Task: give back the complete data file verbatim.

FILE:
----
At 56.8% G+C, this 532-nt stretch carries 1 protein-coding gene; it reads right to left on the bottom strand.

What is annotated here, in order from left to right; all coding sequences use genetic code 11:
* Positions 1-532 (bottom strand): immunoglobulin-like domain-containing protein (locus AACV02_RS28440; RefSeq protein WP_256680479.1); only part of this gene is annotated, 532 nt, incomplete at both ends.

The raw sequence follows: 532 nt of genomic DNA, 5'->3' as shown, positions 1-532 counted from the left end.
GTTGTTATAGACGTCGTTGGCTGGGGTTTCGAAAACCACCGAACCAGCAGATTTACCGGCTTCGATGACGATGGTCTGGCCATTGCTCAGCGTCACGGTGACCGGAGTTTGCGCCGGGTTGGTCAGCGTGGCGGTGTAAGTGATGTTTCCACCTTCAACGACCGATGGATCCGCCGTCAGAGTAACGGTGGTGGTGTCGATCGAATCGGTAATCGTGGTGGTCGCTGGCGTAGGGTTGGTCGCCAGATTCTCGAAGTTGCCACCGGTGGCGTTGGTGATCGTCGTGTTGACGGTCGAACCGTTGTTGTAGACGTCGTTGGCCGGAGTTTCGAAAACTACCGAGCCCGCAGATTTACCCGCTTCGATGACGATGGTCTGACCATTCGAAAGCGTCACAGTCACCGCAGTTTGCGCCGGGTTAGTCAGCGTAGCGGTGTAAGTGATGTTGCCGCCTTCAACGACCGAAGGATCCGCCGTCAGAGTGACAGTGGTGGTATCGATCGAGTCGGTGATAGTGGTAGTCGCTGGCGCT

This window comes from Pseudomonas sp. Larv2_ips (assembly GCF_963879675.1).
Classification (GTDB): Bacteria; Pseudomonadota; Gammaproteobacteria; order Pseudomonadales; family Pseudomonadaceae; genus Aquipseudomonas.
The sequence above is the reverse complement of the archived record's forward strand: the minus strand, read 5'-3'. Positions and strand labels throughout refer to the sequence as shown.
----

At 56.8% G+C, this 532-nt stretch carries 1 protein-coding gene; it reads right to left on the bottom strand.

What is annotated here, in order from left to right; all coding sequences use genetic code 11:
* Positions 1-532 (bottom strand): immunoglobulin-like domain-containing protein (locus AACV02_RS28440; RefSeq protein WP_256680479.1); only part of this gene is annotated, 532 nt, incomplete at both ends.

The raw sequence follows: 532 nt of genomic DNA, 5'->3' as shown, positions 1-532 counted from the left end.
GTTGTTATAGACGTCGTTGGCTGGGGTTTCGAAAACCACCGAACCAGCAGATTTACCGGCTTCGATGACGATGGTCTGGCCATTGCTCAGCGTCACGGTGACCGGAGTTTGCGCCGGGTTGGTCAGCGTGGCGGTGTAAGTGATGTTTCCACCTTCAACGACCGATGGATCCGCCGTCAGAGTAACGGTGGTGGTGTCGATCGAATCGGTAATCGTGGTGGTCGCTGGCGTAGGGTTGGTCGCCAGATTCTCGAAGTTGCCACCGGTGGCGTTGGTGATCGTCGTGTTGACGGTCGAACCGTTGTTGTAGACGTCGTTGGCCGGAGTTTCGAAAACTACCGAGCCCGCAGATTTACCCGCTTCGATGACGATGGTCTGACCATTCGAAAGCGTCACAGTCACCGCAGTTTGCGCCGGGTTAGTCAGCGTAGCGGTGTAAGTGATGTTGCCGCCTTCAACGACCGAAGGATCCGCCGTCAGAGTGACAGTGGTGGTATCGATCGAGTCGGTGATAGTGGTAGTCGCTGGCGCT

This window comes from Pseudomonas sp. Larv2_ips (assembly GCF_963879675.1).
Classification (GTDB): Bacteria; Pseudomonadota; Gammaproteobacteria; order Pseudomonadales; family Pseudomonadaceae; genus Aquipseudomonas.
The sequence above is the reverse complement of the archived record's forward strand: the minus strand, read 5'-3'. Positions and strand labels throughout refer to the sequence as shown.